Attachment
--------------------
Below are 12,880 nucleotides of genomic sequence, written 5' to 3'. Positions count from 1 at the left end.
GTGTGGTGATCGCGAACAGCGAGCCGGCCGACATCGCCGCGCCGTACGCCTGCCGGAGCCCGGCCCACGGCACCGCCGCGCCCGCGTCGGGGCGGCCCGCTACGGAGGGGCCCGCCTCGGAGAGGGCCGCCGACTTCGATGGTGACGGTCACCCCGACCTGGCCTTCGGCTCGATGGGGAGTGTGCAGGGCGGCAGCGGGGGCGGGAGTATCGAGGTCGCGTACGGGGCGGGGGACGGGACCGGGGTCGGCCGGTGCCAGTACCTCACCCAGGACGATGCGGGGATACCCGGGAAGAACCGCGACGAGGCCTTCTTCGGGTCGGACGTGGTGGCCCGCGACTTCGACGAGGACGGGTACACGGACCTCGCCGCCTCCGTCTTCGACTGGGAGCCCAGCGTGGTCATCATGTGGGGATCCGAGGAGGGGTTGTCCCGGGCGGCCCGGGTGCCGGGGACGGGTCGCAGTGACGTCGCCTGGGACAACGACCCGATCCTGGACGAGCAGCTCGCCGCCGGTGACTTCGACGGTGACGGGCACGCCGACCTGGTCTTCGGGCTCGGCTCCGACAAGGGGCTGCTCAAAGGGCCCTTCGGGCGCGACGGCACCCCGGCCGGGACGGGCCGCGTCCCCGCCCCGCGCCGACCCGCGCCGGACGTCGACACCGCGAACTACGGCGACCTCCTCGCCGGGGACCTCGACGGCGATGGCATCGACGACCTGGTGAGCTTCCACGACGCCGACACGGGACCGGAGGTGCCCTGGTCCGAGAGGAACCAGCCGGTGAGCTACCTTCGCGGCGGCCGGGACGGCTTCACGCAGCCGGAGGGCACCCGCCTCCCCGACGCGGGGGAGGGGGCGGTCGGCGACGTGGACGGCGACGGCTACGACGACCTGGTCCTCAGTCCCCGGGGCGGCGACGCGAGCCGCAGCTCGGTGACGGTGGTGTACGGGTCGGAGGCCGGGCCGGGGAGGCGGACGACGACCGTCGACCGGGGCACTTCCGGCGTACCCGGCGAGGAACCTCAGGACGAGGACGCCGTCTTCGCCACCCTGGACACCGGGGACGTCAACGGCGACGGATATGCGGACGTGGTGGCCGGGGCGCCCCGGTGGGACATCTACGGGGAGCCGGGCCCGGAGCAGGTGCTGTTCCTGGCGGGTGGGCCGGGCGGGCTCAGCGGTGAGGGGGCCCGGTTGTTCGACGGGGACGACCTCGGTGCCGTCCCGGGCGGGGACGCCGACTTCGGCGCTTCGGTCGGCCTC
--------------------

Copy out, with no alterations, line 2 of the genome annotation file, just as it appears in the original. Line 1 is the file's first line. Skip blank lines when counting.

GTGTGGTGATCGCGAACAGCGAGCCGGCCGACATCGCCGCGCCGTACGCCTGCCGGAGCCCGGCCCACGGCACCGCCGCGCCCGCGTCGGGGCGGCCCGCTACGGAGGGGCCCGCCTCGGAGAGGGCCGCCGACTTCGATGGTGACGGTCACCCCGACCTGGCCTTCGGCTCGATGGGGAGTGTGCAGGGCGGCAGCGGGGGCGGGAGTATCGAGGTCGCGTACGGGGCGGGGGACGGGACCGGGGTCGGCCGGTGCCAGTACCTCACCCAGGACGATGCGGGGATACCCGGGAAGAACCGCGACGAGGCCTTCTTCGGGTCGGACGTGGTGGCCCGCGACTTCGACGAGGACGGGTACACGGACCTCGCCGCCTCCGTCTTCGACTGGGAGCCCAGCGTGGTCATCATGTGGGGATCCGAGGAGGGGTTGTCCCGGGCGGCCCGGGTGCCGGGGACGGGTCGCAGTGACGTCGCCTGGGACAACGACCCGATCCTGGACGAGCAGCTCGCCGCCGGTGACTTCGACGGTGACGGGCACGCCGACCTGGTCTTCGGGCTCGGCTCCGACAAGGGGCTGCTCAAAGGGCCCTTCGGGCGCGACGGCACCCCGGCCGGGACGGGCCGCGTCCCCGCCCCGCGCCGACCCGCGCCGGACGTCGACACCGCGAACTACGGCGACCTCCTCGCCGGGGACCTCGACGGCGATGGCATCGACGACCTGGTGAGCTTCCACGACGCCGACACGGGACCGGAGGTGCCCTGGTCCGAGAGGAACCAGCCGGTGAGCTACCTTCGCGGCGGCCGGGACGGCTTCACGCAGCCGGAGGGCACCCGCCTCCCCGACGCGGGGGAGGGGGCGGTCGGCGACGTGGACGGCGACGGCTACGACGACCTGGTCCTCAGTCCCCGGGGCGGCGACGCGAGCCGCAGCTCGGTGACGGTGGTGTACGGGTCGGAGGCCGGGCCGGGGAGGCGGACGACGACCGTCGACCGGGGCACTTCCGGCGTACCCGGCGAGGAACCTCAGGACGAGGACGCCGTCTTCGCCACCCTGGACACCGGGGACGTCAACGGCGACGGATATGCGGACGTGGTGGCCGGGGCGCCCCGGTGGGACATCTACGGGGAGCCGGGCCCGGAGCAGGTGCTGTTCCTGGCGGGTGGGCCGGGCGGGCTCAGCGGTGAGGGGGCCCGGTTGTTCGACGGGGACGACCTCGGTGCCGTCCCGGGCGGGGACGCCGACTTCGGCGCTTCGGTCGGCCTC